Canis ISSN: 2398-2942

Cornea: lipidosis

Contributor(s): Dennis E Brooks, David L Williams

Introduction

  • Cause: two main categories: crystalline stromal dystrophy, hereditary and lipid keratopathy (increased circulating lipids or after surgery).
  • Signs: opacification of cornea.
  • Diagnosis: signs, laboratory investigation.
  • Treatment: manage underlying cause, keratectomy may be required.

Pathogenesis

Etiology

Lipid keratopathy
  • Previous corneal trauma.
  • New blood vessels leak lipid into cornea.
  • Elevated blood lipid levels (in some cases).
Secondary lipid infiltration
  • Limbal melanoma.
  • Episcleritis.
  • Pannus.
  • Leak from new blood vessels to deposit in cornea.
  • Stromal dystrophy.
  • Hereditary.

Predisposing factors

General
  • Susceptible breeds.

Specific

  • Corneal injury.
  • Systemic blood lipid elevation, ie hypothyroidism.

Pathophysiology

  • Crystalline stromal dystrophy: non-painful, non-vascularized lesions with characteristic granular or ground glass appearance affecting central/paracentral cornea as circular or oval lesion (inherited + bilateral without systemic changes).
  • Lipid keratopathies: painful, vascularized lesions - usually secondary and may be associated with increased circulating lipids Lipid keratopathy Rough Collie male 3 years.
  • Secondary lipid infiltration: non-painful, non-vascularized. Secondary to limbal melanoma, episcleritis, pannus, leak from new blood vessels to deposit in cornea.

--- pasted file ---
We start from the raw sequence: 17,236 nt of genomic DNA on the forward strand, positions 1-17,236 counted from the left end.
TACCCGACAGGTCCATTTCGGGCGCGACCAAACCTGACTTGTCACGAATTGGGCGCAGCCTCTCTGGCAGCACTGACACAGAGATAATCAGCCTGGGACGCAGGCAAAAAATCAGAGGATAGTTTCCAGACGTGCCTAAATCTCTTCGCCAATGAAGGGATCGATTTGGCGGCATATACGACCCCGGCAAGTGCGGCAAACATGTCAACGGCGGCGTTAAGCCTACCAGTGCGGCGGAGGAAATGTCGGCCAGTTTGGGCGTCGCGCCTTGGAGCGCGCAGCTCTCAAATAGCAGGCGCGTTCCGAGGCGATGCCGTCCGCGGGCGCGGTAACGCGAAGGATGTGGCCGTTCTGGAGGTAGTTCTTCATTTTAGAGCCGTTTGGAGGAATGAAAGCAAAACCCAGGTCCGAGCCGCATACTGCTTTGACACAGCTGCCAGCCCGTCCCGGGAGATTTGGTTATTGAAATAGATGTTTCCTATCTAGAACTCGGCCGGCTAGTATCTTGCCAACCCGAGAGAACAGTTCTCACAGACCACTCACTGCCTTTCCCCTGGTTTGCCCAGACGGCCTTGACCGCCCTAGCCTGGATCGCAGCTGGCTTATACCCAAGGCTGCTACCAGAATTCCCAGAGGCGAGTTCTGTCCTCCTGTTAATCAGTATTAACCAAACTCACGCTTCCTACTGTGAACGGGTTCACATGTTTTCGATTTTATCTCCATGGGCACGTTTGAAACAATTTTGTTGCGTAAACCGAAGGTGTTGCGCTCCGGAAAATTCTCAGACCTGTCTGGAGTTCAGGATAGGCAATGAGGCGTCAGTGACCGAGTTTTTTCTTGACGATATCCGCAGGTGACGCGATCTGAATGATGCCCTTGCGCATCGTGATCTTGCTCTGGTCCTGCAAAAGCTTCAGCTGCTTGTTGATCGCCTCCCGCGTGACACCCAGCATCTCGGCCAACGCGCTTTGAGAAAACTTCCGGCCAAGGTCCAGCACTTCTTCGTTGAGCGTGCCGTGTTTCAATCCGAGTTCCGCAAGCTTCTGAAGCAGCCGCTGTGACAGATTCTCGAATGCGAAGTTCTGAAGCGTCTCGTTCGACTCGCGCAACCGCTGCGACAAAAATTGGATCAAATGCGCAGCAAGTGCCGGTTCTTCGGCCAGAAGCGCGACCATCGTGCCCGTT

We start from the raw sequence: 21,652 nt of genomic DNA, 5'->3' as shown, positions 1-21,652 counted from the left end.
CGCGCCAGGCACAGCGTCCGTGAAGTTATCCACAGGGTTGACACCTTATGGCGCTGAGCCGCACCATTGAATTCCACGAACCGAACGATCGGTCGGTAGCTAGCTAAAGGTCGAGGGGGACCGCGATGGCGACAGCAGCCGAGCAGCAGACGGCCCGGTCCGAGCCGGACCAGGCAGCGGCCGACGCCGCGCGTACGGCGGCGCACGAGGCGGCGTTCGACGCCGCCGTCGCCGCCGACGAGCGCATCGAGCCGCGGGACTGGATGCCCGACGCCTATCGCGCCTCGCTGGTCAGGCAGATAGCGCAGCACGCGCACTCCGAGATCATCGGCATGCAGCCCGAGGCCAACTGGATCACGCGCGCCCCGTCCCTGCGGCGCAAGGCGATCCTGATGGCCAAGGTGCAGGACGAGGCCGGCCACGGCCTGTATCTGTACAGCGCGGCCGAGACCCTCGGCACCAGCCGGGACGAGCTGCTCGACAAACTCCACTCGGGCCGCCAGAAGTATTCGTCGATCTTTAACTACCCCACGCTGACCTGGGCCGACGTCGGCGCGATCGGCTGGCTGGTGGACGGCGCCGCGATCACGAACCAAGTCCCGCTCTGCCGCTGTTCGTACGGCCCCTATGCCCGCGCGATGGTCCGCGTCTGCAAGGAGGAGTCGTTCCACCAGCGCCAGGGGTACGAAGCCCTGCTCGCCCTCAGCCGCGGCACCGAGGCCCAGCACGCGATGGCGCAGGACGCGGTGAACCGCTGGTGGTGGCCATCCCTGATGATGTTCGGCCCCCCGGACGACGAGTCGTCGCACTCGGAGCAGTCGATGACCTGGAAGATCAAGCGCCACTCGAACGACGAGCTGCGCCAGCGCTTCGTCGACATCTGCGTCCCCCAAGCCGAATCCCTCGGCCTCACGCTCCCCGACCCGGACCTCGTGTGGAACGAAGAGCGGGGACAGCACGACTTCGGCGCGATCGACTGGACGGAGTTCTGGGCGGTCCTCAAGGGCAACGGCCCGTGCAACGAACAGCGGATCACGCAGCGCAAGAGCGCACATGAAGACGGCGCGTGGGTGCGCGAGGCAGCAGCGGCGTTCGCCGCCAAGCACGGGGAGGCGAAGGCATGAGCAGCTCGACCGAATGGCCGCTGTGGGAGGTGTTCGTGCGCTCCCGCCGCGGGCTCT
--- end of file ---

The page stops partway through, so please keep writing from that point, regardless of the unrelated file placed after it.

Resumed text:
Crystalline corneal dystrophy
  • Lipid deposited in anterior stroma of central or paracentral cornea due to innate abnormality or localized error in corneal lipid metabolism.
  • Lesions may be deeper and more extensive in Siberian Husky Siberian Husky.
Lipid keratopathies
  • Crystalline lipid deposits penetrate corneal epithelium → irritation, vascularization and possibly ulceration Keratitis.
  • May be associated with abnormal levels of circulating lipids.
  • Usually occurs in conjunction with corneal degeneration.
  • Calcium is also involved in this pathological process.

Timecourse

  • Lifelong disease with slow progression in the dystrophies.
  • Keratopathy can occur following acute injury.

Diagnosis

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Treatment

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Outcomes

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Further Reading

Publications

Refereed papers

  • Recent references from PubMed and VetMedResource.
  • Crispin S M (1993) Ocular manifestations of hyperlipoproteinaemia. JSAP 34 (10), 500-506 VetMedResource.
  • Cooley P L & Dice P F (1990) Corneal dystrophy in the dog and cat. Vet Clin North Am (SAP) 20 (3), 681-692 VetMedResource.
  • Crispin S M (1982) Corneal dystrophies in small animals. Vet Ann 22, 298-310 VetMedResource.

Other sources of information

  • Gelatt K N (1999)Veterinary Ophthalmology.3rd Edn. Williams & Wilkins.


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